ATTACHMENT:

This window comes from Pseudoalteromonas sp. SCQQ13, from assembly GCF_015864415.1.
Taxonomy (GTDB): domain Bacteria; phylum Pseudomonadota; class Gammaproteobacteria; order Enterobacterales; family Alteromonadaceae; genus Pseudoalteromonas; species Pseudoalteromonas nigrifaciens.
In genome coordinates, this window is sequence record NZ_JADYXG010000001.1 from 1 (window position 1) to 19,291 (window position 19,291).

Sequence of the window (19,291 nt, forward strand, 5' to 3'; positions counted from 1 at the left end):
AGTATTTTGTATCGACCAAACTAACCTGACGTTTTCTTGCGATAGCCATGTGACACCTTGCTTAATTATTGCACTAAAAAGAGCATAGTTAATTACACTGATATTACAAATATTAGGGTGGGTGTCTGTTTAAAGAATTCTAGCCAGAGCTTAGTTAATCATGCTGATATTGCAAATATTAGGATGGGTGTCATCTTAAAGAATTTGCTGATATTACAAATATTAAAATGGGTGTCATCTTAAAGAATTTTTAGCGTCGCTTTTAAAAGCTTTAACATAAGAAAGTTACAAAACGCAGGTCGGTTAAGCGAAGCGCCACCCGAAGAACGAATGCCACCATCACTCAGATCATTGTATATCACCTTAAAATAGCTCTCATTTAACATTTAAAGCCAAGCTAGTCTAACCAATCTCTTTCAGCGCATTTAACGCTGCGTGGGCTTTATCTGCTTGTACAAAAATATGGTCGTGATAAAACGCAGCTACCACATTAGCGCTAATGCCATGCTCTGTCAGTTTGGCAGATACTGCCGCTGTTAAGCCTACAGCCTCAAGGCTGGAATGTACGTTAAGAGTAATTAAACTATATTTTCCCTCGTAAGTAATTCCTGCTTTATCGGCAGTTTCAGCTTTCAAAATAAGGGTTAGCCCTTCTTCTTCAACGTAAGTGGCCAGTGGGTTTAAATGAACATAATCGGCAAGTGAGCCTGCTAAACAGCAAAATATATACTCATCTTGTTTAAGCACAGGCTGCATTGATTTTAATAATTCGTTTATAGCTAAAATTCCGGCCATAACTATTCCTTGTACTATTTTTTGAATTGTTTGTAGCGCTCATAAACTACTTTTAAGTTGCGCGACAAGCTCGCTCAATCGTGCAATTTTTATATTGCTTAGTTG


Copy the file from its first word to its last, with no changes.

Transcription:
This window comes from Pseudoalteromonas sp. SCQQ13, from assembly GCF_015864415.1.
Taxonomy (GTDB): domain Bacteria; phylum Pseudomonadota; class Gammaproteobacteria; order Enterobacterales; family Alteromonadaceae; genus Pseudoalteromonas; species Pseudoalteromonas nigrifaciens.
In genome coordinates, this window is sequence record NZ_JADYXG010000001.1 from 1 (window position 1) to 19,291 (window position 19,291).

Sequence of the window (19,291 nt, forward strand, 5' to 3'; positions counted from 1 at the left end):
AGTATTTTGTATCGACCAAACTAACCTGACGTTTTCTTGCGATAGCCATGTGACACCTTGCTTAATTATTGCACTAAAAAGAGCATAGTTAATTACACTGATATTACAAATATTAGGGTGGGTGTCTGTTTAAAGAATTCTAGCCAGAGCTTAGTTAATCATGCTGATATTGCAAATATTAGGATGGGTGTCATCTTAAAGAATTTGCTGATATTACAAATATTAAAATGGGTGTCATCTTAAAGAATTTTTAGCGTCGCTTTTAAAAGCTTTAACATAAGAAAGTTACAAAACGCAGGTCGGTTAAGCGAAGCGCCACCCGAAGAACGAATGCCACCATCACTCAGATCATTGTATATCACCTTAAAATAGCTCTCATTTAACATTTAAAGCCAAGCTAGTCTAACCAATCTCTTTCAGCGCATTTAACGCTGCGTGGGCTTTATCTGCTTGTACAAAAATATGGTCGTGATAAAACGCAGCTACCACATTAGCGCTAATGCCATGCTCTGTCAGTTTGGCAGATACTGCCGCTGTTAAGCCTACAGCCTCAAGGCTGGAATGTACGTTAAGAGTAATTAAACTATATTTTCCCTCGTAAGTAATTCCTGCTTTATCGGCAGTTTCAGCTTTCAAAATAAGGGTTAGCCCTTCTTCTTCAACGTAAGTGGCCAGTGGGTTTAAATGAACATAATCGGCAAGTGAGCCTGCTAAACAGCAAAATATATACTCATCTTGTTTAAGCACAGGCTGCATTGATTTTAATAATTCGTTTATAGCTAAAATTCCGGCCATAACTATTCCTTGTACTATTTTTTGAATTGTTTGTAGCGCTCATAAACTACTTTTAAGTTGCGCGACAAGCTCGCTCAATCGTGCAATTTTTATATTGCTTAGTTG